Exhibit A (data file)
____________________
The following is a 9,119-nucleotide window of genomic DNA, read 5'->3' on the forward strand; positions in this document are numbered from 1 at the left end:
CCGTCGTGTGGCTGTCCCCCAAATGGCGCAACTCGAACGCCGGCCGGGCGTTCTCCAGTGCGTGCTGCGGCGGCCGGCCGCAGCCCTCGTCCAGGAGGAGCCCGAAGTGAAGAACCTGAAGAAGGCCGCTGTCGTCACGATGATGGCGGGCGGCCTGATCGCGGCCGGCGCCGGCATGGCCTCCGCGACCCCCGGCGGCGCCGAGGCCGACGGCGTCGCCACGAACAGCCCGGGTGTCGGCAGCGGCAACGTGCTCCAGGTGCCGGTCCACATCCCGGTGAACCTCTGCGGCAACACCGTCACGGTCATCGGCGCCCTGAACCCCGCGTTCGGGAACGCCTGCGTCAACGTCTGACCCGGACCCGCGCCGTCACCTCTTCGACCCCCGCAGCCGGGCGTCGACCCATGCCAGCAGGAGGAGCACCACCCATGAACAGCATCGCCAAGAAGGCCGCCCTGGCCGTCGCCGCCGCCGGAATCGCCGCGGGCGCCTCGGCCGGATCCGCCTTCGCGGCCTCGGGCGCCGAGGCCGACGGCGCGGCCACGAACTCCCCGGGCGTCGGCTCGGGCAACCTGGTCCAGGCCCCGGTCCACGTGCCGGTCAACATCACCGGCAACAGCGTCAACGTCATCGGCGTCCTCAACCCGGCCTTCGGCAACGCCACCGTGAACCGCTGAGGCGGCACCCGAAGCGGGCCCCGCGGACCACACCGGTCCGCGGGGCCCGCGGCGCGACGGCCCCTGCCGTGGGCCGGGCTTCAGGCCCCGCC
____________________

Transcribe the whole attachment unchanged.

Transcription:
The following is a 9,119-nucleotide window of genomic DNA, read 5'->3' on the forward strand; positions in this document are numbered from 1 at the left end:
CCGTCGTGTGGCTGTCCCCCAAATGGCGCAACTCGAACGCCGGCCGGGCGTTCTCCAGTGCGTGCTGCGGCGGCCGGCCGCAGCCCTCGTCCAGGAGGAGCCCGAAGTGAAGAACCTGAAGAAGGCCGCTGTCGTCACGATGATGGCGGGCGGCCTGATCGCGGCCGGCGCCGGCATGGCCTCCGCGACCCCCGGCGGCGCCGAGGCCGACGGCGTCGCCACGAACAGCCCGGGTGTCGGCAGCGGCAACGTGCTCCAGGTGCCGGTCCACATCCCGGTGAACCTCTGCGGCAACACCGTCACGGTCATCGGCGCCCTGAACCCCGCGTTCGGGAACGCCTGCGTCAACGTCTGACCCGGACCCGCGCCGTCACCTCTTCGACCCCCGCAGCCGGGCGTCGACCCATGCCAGCAGGAGGAGCACCACCCATGAACAGCATCGCCAAGAAGGCCGCCCTGGCCGTCGCCGCCGCCGGAATCGCCGCGGGCGCCTCGGCCGGATCCGCCTTCGCGGCCTCGGGCGCCGAGGCCGACGGCGCGGCCACGAACTCCCCGGGCGTCGGCTCGGGCAACCTGGTCCAGGCCCCGGTCCACGTGCCGGTCAACATCACCGGCAACAGCGTCAACGTCATCGGCGTCCTCAACCCGGCCTTCGGCAACGCCACCGTGAACCGCTGAGGCGGCACCCGAAGCGGGCCCCGCGGACCACACCGGTCCGCGGGGCCCGCGGCGCGACGGCCCCTGCCGTGGGCCGGGCTTCAGGCCCCGCC